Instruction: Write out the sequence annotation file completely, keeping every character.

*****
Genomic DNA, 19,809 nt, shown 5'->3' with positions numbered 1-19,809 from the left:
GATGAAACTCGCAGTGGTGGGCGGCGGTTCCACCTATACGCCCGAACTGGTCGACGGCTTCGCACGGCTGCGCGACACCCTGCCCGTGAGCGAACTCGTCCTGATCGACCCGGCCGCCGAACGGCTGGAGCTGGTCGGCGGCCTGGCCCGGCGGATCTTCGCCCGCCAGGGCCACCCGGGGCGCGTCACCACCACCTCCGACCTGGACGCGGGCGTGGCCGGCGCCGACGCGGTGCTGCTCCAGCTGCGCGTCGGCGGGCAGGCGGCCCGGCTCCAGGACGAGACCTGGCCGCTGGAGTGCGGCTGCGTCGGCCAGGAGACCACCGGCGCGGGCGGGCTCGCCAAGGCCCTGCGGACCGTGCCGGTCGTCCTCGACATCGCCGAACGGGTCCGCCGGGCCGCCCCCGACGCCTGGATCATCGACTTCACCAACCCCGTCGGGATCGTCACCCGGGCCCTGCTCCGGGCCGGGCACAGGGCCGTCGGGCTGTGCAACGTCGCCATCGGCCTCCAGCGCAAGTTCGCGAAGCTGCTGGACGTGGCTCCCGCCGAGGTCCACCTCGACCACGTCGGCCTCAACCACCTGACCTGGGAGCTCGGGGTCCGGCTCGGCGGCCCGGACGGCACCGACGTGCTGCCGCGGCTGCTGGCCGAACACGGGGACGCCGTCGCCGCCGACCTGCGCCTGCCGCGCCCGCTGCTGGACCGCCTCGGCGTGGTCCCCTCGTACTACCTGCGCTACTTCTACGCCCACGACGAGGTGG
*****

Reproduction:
Genomic DNA, 19,809 nt, shown 5'->3' with positions numbered 1-19,809 from the left:
GATGAAACTCGCAGTGGTGGGCGGCGGTTCCACCTATACGCCCGAACTGGTCGACGGCTTCGCACGGCTGCGCGACACCCTGCCCGTGAGCGAACTCGTCCTGATCGACCCGGCCGCCGAACGGCTGGAGCTGGTCGGCGGCCTGGCCCGGCGGATCTTCGCCCGCCAGGGCCACCCGGGGCGCGTCACCACCACCTCCGACCTGGACGCGGGCGTGGCCGGCGCCGACGCGGTGCTGCTCCAGCTGCGCGTCGGCGGGCAGGCGGCCCGGCTCCAGGACGAGACCTGGCCGCTGGAGTGCGGCTGCGTCGGCCAGGAGACCACCGGCGCGGGCGGGCTCGCCAAGGCCCTGCGGACCGTGCCGGTCGTCCTCGACATCGCCGAACGGGTCCGCCGGGCCGCCCCCGACGCCTGGATCATCGACTTCACCAACCCCGTCGGGATCGTCACCCGGGCCCTGCTCCGGGCCGGGCACAGGGCCGTCGGGCTGTGCAACGTCGCCATCGGCCTCCAGCGCAAGTTCGCGAAGCTGCTGGACGTGGCTCCCGCCGAGGTCCACCTCGACCACGTCGGCCTCAACCACCTGACCTGGGAGCTCGGGGTCCGGCTCGGCGGCCCGGACGGCACCGACGTGCTGCCGCGGCTGCTGGCCGAACACGGGGACGCCGTCGCCGCCGACCTGCGCCTGCCGCGCCCGCTGCTGGACCGCCTCGGCGTGGTCCCCTCGTACTACCTGCGCTACTTCTACGCCCACGACGAGGTGG